You can pay for well-known and expensive software that often limits your choices. Or you can change to free software.
Some people start with open source programs (such as office or graphics programs) on their computers. Then when they realise how much better free software can be, they often choose to replace their computer's proprietary operating system with an open-source operating system. Sound a bit scary? Doesn't need to be.
LibreOffice is a powerful office suite – its clean interface and feature-rich tools help you unleash your creativity and enhance your productivity. LibreOffice includes several applications that make it the most powerful Free and Open Source office suite on the market: Writer (word processing), Calc (spreadsheets), Impress (presentations), Draw (vector graphics and flowcharts), Base (databases), and Math (formula editing). It is available for most computer operating systems. It's free to download and use but you are invited to make an optional donation if you find it useful. For more information, see Libre Office.
GNU Image Manipulation Program (GIMP) is a cross-platform image editor available for GNU/Linux, OS X, Windows and more operating systems. Whether you are a graphic designer, photographer, illustrator, or scientist, GIMP provides you with sophisticated tools to get your job done. You can further enhance your productivity with GIMP thanks to many customization options and 3rd party plugins. It's free to download and use but you are invited to make an optional donation if you find it useful. For more information, see GIMP.
Mozilla lives up to its motto "Internet for people, not profit'". Their best known software is Firefox which is one of the best internet browsers. Perhaps you use it already without realising it is open-source software. It's free to download and use but you are invited to make an optional donation if you find it useful. For more information, see Mozilla.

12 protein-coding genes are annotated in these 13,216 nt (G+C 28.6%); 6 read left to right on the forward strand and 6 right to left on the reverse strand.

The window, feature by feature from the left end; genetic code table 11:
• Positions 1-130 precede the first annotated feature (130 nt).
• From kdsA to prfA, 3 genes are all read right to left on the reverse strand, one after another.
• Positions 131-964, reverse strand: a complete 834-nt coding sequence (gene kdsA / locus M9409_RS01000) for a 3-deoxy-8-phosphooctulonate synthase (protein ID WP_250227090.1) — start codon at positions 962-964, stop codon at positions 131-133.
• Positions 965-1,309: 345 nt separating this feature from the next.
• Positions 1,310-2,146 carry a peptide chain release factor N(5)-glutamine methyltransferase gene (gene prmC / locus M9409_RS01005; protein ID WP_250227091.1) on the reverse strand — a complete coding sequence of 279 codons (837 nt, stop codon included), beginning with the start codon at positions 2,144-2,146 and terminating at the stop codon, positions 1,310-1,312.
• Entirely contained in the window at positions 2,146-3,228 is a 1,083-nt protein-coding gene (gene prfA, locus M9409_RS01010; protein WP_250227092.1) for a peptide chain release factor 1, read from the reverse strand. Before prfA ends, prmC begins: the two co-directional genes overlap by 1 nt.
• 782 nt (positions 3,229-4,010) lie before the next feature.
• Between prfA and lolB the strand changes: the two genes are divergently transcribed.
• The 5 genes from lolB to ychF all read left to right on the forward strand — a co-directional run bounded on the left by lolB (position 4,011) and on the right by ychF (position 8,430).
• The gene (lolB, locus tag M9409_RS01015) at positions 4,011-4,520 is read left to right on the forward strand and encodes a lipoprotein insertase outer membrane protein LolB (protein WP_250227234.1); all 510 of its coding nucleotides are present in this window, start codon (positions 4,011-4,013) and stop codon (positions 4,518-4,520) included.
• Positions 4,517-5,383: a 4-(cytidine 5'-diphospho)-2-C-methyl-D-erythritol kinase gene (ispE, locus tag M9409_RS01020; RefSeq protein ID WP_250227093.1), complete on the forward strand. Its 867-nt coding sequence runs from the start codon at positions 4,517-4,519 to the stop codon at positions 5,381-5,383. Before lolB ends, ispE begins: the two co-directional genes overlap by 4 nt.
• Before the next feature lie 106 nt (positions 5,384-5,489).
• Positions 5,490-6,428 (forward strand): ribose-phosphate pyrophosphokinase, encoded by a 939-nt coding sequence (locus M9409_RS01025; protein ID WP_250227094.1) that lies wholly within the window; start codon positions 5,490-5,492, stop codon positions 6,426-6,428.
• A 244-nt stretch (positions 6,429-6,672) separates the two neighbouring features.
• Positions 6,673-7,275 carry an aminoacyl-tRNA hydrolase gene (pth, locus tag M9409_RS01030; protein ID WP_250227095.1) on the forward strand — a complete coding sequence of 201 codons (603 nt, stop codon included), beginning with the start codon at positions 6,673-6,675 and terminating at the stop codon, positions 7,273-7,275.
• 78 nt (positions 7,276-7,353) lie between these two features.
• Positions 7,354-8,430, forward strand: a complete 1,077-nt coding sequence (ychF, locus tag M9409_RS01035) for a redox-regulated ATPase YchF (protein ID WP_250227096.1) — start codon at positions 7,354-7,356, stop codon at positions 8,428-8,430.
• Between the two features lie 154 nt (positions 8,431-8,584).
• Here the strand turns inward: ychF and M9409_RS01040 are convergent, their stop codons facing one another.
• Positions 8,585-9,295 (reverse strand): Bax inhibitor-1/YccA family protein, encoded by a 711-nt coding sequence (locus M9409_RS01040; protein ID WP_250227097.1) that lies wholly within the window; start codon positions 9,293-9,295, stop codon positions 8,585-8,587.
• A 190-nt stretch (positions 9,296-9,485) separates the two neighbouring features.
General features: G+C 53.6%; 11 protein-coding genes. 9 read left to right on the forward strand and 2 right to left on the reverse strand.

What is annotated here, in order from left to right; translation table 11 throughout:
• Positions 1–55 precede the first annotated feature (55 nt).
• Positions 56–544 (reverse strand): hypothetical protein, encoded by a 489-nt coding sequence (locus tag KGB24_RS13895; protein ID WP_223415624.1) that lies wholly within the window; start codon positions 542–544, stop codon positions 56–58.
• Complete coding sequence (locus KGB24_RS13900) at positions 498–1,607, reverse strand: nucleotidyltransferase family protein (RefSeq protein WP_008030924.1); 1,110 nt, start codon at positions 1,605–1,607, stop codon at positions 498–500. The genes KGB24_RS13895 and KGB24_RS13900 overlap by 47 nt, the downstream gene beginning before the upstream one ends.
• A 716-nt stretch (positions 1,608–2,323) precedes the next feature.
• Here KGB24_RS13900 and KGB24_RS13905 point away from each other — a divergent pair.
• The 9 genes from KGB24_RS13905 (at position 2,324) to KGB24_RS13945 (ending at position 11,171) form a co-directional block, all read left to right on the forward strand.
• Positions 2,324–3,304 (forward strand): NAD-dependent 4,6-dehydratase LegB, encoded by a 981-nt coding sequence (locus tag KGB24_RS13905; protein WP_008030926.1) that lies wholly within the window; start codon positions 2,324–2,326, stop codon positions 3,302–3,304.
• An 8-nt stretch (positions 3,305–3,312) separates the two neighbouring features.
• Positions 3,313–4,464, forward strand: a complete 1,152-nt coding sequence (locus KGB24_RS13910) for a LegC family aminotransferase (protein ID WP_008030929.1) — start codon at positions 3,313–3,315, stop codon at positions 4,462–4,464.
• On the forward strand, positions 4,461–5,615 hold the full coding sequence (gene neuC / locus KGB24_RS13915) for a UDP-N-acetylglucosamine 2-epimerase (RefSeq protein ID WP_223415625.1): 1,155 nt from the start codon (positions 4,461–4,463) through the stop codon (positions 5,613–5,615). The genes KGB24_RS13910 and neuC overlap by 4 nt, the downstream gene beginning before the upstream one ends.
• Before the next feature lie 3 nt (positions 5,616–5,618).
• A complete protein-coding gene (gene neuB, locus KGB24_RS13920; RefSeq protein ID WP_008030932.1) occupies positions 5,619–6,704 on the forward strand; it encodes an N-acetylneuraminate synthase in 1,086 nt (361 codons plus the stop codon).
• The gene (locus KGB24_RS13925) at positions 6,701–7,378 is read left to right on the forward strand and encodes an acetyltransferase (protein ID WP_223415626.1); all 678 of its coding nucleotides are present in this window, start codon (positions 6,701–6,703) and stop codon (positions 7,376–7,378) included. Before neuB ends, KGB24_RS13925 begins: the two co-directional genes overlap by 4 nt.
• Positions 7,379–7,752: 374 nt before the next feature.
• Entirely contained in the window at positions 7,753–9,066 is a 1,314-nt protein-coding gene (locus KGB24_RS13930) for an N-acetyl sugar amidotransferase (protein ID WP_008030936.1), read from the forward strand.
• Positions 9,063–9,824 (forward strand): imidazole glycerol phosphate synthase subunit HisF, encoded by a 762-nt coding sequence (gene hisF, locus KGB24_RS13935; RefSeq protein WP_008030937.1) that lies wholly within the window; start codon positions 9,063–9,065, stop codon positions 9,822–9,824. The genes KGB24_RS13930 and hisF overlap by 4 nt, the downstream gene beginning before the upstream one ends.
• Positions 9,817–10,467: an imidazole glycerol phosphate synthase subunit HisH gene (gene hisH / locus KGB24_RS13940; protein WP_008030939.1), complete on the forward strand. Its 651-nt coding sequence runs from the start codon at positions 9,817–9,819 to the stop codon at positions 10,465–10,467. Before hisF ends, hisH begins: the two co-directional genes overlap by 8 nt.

Free and Open Source Software includes applications, system software and games. For more information, see Free and Open Source Software.
Is It Safe?
The internet abounds with scoundrels and thieves. So you should be careful. Many people use internet banking and internet shopping etc without any problems. But you need to be careful and prudent. Download software only from trusted sources. If in doubt, don't .. until you are able to clarify your doubts by researching the source or asking a trusted friend.
Linux has the largest installed base of all general-purpose operating systems in the world, primarily because of the dominance of Android on smartphones. Android is a variant of Linux developed especially for phones and tablets. Linux is also the leading operating system on servers and other big iron systems such as mainframe computers, and is used on 99.6% of the TOP500 supercomputers. From Wikipedia. By the way, Linux is pronounced "Linnex". Wikipedia has provided a link where you can hear the founder of Linux, pronouncing it with his Swedish accent.
Most home computer users have preferred to pay for expensive and highly-advertised operating systems on their home computers and laptops. So have many businesses. If you are happy with your current computer set-up, stick with it. But, if you are disgruntled, think about installing Linux.
The author of this article was unhappy with the most popular proprietary computer operating system and, after reading an article in a computer magazine in 2006, worked up the courage to try Linux. At first, it was a dual-installation so that, when booting the computer, the user could choose the old proprietary operating system or the new Linux system. It helps minimise anxiety if you know you can go back to your old system if you want to. But, in this author's case. it wasn't long before the old operating system was removed and Linux was the only operating system on the computer. There have never been any regrets about doing this. But always make a backup of important data, documents, images etc so you don't lose them.